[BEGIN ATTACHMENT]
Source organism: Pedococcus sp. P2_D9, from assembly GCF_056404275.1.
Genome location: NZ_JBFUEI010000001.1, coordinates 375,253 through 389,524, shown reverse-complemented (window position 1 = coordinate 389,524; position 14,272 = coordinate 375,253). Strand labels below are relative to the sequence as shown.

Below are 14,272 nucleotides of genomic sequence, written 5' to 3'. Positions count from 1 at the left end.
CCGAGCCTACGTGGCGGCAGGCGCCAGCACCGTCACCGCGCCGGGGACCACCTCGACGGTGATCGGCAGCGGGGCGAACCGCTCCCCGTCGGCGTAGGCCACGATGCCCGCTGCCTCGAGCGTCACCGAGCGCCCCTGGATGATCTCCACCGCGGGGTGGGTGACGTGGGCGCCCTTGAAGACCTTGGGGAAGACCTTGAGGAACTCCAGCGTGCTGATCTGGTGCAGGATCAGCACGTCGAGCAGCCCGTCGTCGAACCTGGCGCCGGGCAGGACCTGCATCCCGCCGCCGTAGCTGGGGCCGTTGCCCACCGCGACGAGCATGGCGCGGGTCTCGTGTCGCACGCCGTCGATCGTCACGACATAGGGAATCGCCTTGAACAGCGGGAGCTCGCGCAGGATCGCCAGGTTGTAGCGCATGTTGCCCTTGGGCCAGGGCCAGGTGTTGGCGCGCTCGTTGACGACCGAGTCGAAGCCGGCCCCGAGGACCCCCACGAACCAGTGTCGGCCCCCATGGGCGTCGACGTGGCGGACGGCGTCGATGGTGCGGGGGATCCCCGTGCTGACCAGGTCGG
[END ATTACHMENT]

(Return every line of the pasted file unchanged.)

Source organism: Pedococcus sp. P2_D9, from assembly GCF_056404275.1.
Genome location: NZ_JBFUEI010000001.1, coordinates 375,253 through 389,524, shown reverse-complemented (window position 1 = coordinate 389,524; position 14,272 = coordinate 375,253). Strand labels below are relative to the sequence as shown.

Below are 14,272 nucleotides of genomic sequence, written 5' to 3'. Positions count from 1 at the left end.
CCGAGCCTACGTGGCGGCAGGCGCCAGCACCGTCACCGCGCCGGGGACCACCTCGACGGTGATCGGCAGCGGGGCGAACCGCTCCCCGTCGGCGTAGGCCACGATGCCCGCTGCCTCGAGCGTCACCGAGCGCCCCTGGATGATCTCCACCGCGGGGTGGGTGACGTGGGCGCCCTTGAAGACCTTGGGGAAGACCTTGAGGAACTCCAGCGTGCTGATCTGGTGCAGGATCAGCACGTCGAGCAGCCCGTCGTCGAACCTGGCGCCGGGCAGGACCTGCATCCCGCCGCCGTAGCTGGGGCCGTTGCCCACCGCGACGAGCATGGCGCGGGTCTCGTGTCGCACGCCGTCGATCGTCACGACATAGGGAATCGCCTTGAACAGCGGGAGCTCGCGCAGGATCGCCAGGTTGTAGCGCATGTTGCCCTTGGGCCAGGGCCAGGTGTTGGCGCGCTCGTTGACGACCGAGTCGAAGCCGGCCCCGAGGACCCCCACGAACCAGTGTCGGCCCCCATGGGCGTCGACGTGGCGGACGGCGTCGATGGTGCGGGGGATCCCCGTGCTGACCAGGTCGG